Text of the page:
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A Simple Household Product Could Reduce Harmful Emissions From Concrete

Article-A Simple Household Product Could Reduce Harmful Emissions From Concrete

Bill Spengler/Alamy Stock Photo 4.5.23_Concrete in Macomb MI_Alamy_CM_CN.jpg
The discovery could pave the way toward “a significant dent” in cement production’s carbon footprint, researchers say.

Cement production is a dirty job, but a discovery from researchers at one of the top academic institutions in the U.S. may make it substantially cleaner.

Early research from the Massachusetts Institute of Technology’s Concrete Sustainability Hub suggests that the addition of baking soda could help to reduce emissions during cement production.

The findings from the school were announced in March on the university’s website.

Admir Masic, an associate professor of environmental and civil engineering at MIT, said in a release that the new discovery “advances the concept of multifunctional concrete by incorporating the added benefits of carbon dioxide mineralization during production and casting.”

In lab tests the MIT researchers demonstrated that by using sodium bicarbonate, otherwise known as baking soda, nearly 15% of carbon dioxide emissions became mineralized during production and casting.

The release said the discovery could pave the way toward “a significant dent” in cement production’s carbon footprint.

According to MIT, concrete that is created using sodium bicarbonate sets quickly without impacting the material’s performance.

This process thus allows the construction industry to be more productive: Form works can be removed earlier, reducing the time required to complete a bridge or building,” the release stated.

MIT researchers said concrete that acts as a carbon sink is not new, but they claim the latest findings shed light on the potential of sequestration of carbon dioxide in concrete’s precuring phase.

“The problem with these postcuring carbonation reactions is that you disrupt the structure and chemistry of the cementing matrix that is very effective in preventing steel corrosion, which leads to degradation,” Masic said in the release.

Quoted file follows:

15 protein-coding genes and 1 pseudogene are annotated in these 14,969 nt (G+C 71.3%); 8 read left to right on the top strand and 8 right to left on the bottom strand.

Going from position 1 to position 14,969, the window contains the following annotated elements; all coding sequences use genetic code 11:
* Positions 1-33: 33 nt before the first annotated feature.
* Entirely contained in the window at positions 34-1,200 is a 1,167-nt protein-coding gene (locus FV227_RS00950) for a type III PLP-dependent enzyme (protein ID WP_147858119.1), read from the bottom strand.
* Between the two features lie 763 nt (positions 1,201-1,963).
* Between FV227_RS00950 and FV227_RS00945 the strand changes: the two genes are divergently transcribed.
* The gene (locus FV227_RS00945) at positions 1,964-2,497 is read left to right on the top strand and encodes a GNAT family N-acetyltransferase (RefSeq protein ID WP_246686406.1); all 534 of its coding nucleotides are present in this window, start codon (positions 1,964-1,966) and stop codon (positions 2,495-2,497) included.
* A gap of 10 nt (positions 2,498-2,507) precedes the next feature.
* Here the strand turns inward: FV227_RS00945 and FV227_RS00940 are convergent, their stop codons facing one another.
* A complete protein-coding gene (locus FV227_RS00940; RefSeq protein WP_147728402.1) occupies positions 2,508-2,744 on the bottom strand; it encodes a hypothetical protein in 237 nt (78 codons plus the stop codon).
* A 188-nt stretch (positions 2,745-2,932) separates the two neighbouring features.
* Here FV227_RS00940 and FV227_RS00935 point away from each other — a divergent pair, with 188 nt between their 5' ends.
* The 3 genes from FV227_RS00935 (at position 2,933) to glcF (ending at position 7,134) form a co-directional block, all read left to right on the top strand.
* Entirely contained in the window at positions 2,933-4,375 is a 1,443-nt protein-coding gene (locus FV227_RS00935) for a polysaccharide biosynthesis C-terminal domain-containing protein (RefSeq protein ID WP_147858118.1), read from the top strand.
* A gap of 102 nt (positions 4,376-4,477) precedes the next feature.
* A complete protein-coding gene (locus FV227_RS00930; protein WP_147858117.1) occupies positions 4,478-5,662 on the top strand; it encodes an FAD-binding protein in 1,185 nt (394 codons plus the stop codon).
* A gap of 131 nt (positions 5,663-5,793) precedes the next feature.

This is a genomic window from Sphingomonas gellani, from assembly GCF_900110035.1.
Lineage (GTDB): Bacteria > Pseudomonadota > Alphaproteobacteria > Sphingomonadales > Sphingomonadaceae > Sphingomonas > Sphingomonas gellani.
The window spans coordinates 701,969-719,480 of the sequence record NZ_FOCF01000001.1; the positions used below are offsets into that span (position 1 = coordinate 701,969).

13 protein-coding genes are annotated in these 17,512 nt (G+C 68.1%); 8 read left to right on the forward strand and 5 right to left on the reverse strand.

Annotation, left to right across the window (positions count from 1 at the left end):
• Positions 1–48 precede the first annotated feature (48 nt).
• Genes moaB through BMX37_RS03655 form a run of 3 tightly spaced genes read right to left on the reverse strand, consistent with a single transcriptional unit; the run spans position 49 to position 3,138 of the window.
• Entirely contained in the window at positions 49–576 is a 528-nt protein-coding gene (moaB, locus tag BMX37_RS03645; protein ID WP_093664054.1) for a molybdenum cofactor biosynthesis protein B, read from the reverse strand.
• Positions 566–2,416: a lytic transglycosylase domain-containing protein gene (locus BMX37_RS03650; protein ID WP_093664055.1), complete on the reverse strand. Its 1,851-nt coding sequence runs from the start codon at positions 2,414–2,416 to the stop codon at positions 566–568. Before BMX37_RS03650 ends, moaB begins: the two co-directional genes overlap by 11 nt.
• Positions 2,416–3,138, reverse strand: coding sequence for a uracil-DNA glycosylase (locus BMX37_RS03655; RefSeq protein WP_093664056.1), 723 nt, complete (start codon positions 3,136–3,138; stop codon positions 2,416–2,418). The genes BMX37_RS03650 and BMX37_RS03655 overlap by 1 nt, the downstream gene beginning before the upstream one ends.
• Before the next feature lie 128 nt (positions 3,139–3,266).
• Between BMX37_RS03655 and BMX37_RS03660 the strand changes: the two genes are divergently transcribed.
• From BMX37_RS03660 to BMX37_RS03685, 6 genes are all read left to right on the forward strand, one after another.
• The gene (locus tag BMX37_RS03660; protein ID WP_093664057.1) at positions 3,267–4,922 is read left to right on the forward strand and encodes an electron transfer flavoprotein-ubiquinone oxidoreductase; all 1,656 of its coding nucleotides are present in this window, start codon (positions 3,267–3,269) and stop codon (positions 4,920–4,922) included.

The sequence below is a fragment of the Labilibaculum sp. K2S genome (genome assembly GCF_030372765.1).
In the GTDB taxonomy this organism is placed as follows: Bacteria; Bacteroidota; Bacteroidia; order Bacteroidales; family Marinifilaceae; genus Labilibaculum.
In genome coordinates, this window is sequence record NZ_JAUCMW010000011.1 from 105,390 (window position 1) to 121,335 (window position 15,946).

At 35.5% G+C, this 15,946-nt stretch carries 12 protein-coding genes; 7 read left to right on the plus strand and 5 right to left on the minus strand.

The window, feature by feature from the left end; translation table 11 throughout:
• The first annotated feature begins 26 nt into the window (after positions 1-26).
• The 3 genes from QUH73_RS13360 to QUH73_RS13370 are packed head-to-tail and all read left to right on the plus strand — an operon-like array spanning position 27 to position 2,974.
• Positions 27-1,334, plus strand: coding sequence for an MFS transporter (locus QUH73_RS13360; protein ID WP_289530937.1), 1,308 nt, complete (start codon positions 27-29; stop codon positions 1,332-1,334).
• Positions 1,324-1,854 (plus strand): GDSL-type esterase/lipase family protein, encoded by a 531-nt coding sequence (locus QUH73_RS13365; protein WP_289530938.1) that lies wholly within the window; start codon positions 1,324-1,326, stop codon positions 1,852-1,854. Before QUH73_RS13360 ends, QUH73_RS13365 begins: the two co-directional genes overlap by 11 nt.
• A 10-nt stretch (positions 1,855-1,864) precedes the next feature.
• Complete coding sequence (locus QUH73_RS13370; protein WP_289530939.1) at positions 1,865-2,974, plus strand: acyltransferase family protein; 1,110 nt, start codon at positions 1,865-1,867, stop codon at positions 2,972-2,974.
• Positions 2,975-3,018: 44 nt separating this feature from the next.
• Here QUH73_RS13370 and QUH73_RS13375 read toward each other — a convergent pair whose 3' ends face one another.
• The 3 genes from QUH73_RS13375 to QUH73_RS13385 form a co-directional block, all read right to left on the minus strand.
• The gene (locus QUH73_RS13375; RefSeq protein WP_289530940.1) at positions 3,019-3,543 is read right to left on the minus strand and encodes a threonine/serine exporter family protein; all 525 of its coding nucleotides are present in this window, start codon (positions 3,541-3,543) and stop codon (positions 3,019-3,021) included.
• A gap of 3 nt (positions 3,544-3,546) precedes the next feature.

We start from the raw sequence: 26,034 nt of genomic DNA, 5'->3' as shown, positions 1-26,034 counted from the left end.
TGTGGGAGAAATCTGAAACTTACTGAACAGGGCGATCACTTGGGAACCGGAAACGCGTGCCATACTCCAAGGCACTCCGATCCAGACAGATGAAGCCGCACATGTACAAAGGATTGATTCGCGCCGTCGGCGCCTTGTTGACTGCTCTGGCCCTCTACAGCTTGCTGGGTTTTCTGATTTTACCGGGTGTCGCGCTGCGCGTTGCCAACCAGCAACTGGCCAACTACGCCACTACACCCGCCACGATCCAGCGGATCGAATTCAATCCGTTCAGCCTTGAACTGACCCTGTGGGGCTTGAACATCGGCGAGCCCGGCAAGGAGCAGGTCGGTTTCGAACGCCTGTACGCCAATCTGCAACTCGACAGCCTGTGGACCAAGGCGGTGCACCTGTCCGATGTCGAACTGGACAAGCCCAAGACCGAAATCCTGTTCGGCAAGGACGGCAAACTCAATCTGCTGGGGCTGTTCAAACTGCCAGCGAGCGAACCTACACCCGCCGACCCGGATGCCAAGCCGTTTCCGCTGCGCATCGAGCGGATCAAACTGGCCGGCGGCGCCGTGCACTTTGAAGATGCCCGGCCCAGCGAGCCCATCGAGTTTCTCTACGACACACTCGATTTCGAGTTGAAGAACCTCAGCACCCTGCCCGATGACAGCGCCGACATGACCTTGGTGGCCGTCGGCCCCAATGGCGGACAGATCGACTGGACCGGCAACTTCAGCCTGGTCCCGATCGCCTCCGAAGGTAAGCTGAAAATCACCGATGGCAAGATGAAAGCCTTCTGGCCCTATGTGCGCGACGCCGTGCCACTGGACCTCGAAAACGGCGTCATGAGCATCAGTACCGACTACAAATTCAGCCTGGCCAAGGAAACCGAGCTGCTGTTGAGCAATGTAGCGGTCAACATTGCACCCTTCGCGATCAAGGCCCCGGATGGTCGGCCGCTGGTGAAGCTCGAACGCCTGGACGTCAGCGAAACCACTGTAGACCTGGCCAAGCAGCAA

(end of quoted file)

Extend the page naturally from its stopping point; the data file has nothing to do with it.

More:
The new research has the potential to eliminate the detrimental effects of carbon dioxide uptake, or absorption, in concrete.

Masic said the composite material that results from the addition of sodium bicarbonate “is an entirely new material.

“Through its formation, we can double the mechanical performance of the early-stage concrete,” he said. “While it is currently unclear how the formation of these new phases will impact the long-term performance of concrete, these new discoveries suggest an optimistic future for the development of carbon-neutral construction materials.”

The MIT research was sponsored by the Concrete Research and Education Foundation and the Portland Cement Association, which previously emphasized the need to utilize concrete as a carbon sink in its Roadmap to Carbon Neutrality by 2050, a blueprint for the industry’s sustainability.

“Achieving carbon neutrality across the entire value chain by 2050 will require industry development of an entirely new set of metrics, means and methods to track the industry’s Roadmap progress,” said Eric Holard, PCA Climate and Sustainability Council co-chair and U.S. CEO of National Cement Company, when the PCA’s Roadmap was released in October 2021. “Once we have established effective measurement, PCA companies are committed to transparently demonstrating progress.”

The MIT team emphasized that research is ongoing, but Masic said the findings could turn concrete “from being a problem to a part of the solution.

Our new discovery could further be combined with other recent innovations in the development of lower carbon footprint concrete admixtures to provide much greener, and even carbon-negative, construction materials for the built environment,” he said.

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